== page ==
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Home > Debates Last Updated: 14:30 03/09/2007
Online Debate

Preliminary Discussion: On the Bank of Japan's Interest Rate Policy


  • Atsushi MIZUNO (Chief Fixed Income strategist/Chief Economist, Japan Deutsche Securities Ltd., Tokyo Branch)
  • Richard WERNER (Managing Director, Profit Research Center Ltd., Japan; Assistant Professor, Sophia University, Japan)

Moderator: Takahiro MIYAO (Professor, GLOCOM, Int'l University of Japan)

MIYAO (GLOCOM): Let us start a preliminary discussion on the Bank of Japan's (BoJ's) interest rate policy. For the sake of our debate, Mr. Mizuno, could you first summarize your paper, "For the Bank of Japan: Implication of Termination of Zero Interest Rate Policy," which has been posted at our website?

MIZUNO (Japan Deutsche Securities Ltd.): In my article, I wanted to make the following points:
1) I applaud the BoJ's decision to end the zero interest rate policy, because the economy seems to be recovering with corporate earnings on the upswing, and a stock market plunge is unlikely.
2) Its postponement would have reduced the BoJ's credibility and worsen the speculation and uncertainties over prospects for the zero interest rate policy.
3) The basis tenets of the revised BoJ Law, particularly regarding the BoJ's greater autonomy should be recognized.
4) If, as I believe, the potential growth rate is 1.5%-2.0%, then an economy-neutral call rate would be at least 1.0%. From a long-term perspective, therefore, the conditions for a further tightening policy should gradually fall into place in line with positive developments in the economy such as the IT revolution.

MIYAO: Mr. Werner, would you like to comment on Mr. Mizuno's points?

WERNER (Profit Research Center Ltd.): I agree with the first two points, although I feel that Mr. Mizuno should have clearly stated that he expects the economy to achieve a self-sustaining recovery. On the potential growth rate, I would argue that it is currently about 4%, much higher than 1.5%-2.0%. So, there is no doubt that current call rates are still extremely low. The statement of the obvious fact that rates are low, however, does not tell us anything about what the economic implications are. For instance, we should remember that low rates did not do much to stimulate the economy for many years during the 1990s.

MIYAO: Please make your stance clear, Mr. Werner, for the sake of our debate.

WERNER: Mr. Mizuno seems to believe that the BoJ is reacting to the economy. In other words, he believes that economic growth happens autonomously, and the BoJ is merely reacting to this exogenous growth. If this was true, then the economic consequences of any interest rate move would be extremely limited under all circumstances. Also it seems that Mr. Mizuno feels that call rate is the main monetary policy tool of the BoJ. This must be disputed, however. In fact, the main monetary policy tool employed by the BoJ is the quantity of total credit creation. Using this tool as measure of its monetary policy stance, we find that the BoJ has since August not tightened, as the call rate move seems to suggest, but, to the contrary, it has sharply loosened its monetary policy. Moreover, the very recovery of 1999 and 2000 can be shown to come as no surprise to the BoJ. For the recovery was stimulated by the BoJ's very own quantitative stimulation policies, implemented in March 1998. We must therefore consider the BoJ not as merely reacting to events, but it must be recognized as the causal factor behind events, including the long recession of the 1990s and the bubble of the 1980s. It is in this light that its policies should be analysed.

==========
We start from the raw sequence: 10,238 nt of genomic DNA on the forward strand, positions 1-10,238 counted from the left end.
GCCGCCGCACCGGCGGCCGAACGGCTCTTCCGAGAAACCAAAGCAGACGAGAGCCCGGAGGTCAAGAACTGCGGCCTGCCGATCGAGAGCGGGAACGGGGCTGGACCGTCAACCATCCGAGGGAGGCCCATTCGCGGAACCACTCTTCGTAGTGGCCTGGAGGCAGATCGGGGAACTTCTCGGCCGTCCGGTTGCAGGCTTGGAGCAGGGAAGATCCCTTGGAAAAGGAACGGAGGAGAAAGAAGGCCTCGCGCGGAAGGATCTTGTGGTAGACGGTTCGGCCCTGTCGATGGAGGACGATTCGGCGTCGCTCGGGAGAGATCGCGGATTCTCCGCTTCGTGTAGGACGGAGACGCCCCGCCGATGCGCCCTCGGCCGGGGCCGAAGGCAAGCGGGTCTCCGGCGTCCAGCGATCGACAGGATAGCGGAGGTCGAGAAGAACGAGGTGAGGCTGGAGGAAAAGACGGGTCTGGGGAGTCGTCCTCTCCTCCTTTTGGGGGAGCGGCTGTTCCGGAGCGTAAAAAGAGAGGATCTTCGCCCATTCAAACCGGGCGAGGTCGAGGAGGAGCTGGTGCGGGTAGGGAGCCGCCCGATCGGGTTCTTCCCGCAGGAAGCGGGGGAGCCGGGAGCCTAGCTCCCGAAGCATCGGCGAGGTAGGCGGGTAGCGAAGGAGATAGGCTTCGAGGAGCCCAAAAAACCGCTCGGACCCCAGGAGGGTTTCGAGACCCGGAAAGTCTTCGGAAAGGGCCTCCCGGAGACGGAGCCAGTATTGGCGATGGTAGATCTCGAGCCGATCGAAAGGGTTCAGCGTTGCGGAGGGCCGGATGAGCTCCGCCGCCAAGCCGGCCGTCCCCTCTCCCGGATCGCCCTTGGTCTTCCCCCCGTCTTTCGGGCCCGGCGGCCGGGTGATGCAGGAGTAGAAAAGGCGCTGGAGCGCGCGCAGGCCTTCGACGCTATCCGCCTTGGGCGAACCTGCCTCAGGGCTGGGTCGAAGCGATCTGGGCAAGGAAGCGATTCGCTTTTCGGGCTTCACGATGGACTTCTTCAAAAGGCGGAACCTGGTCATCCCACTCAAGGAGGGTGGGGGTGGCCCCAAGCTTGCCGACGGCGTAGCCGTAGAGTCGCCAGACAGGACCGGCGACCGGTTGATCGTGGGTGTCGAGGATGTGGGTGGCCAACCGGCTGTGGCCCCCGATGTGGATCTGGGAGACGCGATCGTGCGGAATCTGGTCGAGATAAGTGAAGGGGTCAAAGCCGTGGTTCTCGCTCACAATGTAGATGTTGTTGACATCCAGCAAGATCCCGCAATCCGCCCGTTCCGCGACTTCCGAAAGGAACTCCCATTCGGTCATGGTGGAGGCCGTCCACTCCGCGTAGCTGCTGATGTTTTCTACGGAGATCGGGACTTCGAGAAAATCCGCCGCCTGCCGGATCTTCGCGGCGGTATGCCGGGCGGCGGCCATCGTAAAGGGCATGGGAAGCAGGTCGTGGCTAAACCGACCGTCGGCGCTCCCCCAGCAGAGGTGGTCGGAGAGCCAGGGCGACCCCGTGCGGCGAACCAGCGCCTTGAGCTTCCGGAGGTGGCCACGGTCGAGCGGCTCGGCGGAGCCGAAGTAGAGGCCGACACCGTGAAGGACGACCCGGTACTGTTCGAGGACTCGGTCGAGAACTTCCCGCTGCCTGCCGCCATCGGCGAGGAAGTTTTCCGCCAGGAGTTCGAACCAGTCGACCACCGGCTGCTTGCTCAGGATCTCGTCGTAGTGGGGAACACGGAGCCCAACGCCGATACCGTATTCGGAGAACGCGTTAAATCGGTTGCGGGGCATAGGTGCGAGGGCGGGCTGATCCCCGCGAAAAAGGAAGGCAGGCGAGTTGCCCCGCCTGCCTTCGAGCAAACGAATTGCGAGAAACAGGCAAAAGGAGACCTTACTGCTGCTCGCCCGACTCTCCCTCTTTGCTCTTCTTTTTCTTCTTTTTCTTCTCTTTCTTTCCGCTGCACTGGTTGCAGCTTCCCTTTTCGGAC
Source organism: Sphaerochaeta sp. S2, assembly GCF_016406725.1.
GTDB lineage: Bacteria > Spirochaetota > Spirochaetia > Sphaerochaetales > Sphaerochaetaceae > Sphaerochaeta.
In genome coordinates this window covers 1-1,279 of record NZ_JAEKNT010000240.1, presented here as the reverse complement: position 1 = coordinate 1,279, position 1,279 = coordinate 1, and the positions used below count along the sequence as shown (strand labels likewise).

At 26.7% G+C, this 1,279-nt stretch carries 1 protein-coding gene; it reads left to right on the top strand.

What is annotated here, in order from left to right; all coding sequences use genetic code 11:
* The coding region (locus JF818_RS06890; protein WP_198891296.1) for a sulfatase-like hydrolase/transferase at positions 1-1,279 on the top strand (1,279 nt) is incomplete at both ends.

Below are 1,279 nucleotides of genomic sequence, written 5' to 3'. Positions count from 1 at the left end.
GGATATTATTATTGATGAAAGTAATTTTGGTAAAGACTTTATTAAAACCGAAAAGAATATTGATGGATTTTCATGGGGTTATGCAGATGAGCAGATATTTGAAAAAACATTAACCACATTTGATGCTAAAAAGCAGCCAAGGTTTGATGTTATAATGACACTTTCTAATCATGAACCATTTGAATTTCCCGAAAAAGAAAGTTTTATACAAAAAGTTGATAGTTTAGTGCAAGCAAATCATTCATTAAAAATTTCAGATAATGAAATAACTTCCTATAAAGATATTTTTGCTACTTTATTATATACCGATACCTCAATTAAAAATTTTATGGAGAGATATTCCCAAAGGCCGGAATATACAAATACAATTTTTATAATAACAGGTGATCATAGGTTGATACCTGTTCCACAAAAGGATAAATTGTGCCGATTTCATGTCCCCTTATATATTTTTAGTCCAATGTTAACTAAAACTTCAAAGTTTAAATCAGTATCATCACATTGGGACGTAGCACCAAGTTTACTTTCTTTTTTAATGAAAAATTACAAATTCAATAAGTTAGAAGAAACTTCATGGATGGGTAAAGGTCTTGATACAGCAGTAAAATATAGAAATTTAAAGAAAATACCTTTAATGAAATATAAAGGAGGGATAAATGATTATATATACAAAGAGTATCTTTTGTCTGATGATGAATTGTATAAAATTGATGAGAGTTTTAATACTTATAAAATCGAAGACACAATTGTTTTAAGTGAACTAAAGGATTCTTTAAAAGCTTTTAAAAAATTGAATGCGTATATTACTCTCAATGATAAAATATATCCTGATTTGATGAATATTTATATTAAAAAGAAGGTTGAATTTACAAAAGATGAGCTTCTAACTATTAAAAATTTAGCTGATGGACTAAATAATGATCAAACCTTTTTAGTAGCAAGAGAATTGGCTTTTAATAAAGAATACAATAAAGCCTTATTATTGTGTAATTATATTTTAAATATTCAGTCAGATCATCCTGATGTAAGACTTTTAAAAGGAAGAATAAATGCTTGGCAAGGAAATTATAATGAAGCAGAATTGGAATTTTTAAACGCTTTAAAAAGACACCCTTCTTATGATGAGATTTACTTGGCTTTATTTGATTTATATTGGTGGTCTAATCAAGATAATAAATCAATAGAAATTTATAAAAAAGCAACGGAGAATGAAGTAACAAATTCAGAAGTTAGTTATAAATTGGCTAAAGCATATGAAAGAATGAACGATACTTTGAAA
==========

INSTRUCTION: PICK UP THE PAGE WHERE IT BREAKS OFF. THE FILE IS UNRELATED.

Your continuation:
MIYAO: Now, we can understand the both panelists' positions very well. It looks almost like a long standing debate between a BoJ representative who emphasizes the passive role of the central bank and an aggressive monetarist who regards money supply as the BoJ's powerful tool. In order to focus on pros and cons over the end of the zero interest rate policy, let me be a "devil's advocate" to take a position somewhat like Professor Fukao's in his article at this website, that is:
1) The Japanese economy is yet to recover. In fact it is still suffering from asset deflation and the wholesale price level is likely to fall further in the future. In this kind of situation, even the zero interest rate policy is not good enough, since the real interest rate is too high, due to the deflationary pressure.
2) Due to declining land prices and stagnant stock prices, there are so many firms with near-insolvent balance sheet positions in the Japanese economy. In this sense, we are yet to come out of economic emergency. The termination of the zero interest rate policy was a mistake, since rising long-term rates will hurt those near-insolvent firms and the whole economy by making asset deflation even worse in the future.
3) What is needed is even more aggressive money supply policy while keeping the zero interest rate in order to reflate the economy, which would lead to a normal situation where the BoJ's interest rate policy could function more effectively.

I know that Mr. Mizuno and Mr. Werner have so many things to say, but let us wait until next Tuesday (September 26) to have a full debate. In the meantime, we would welcome any comment/question from our audience.

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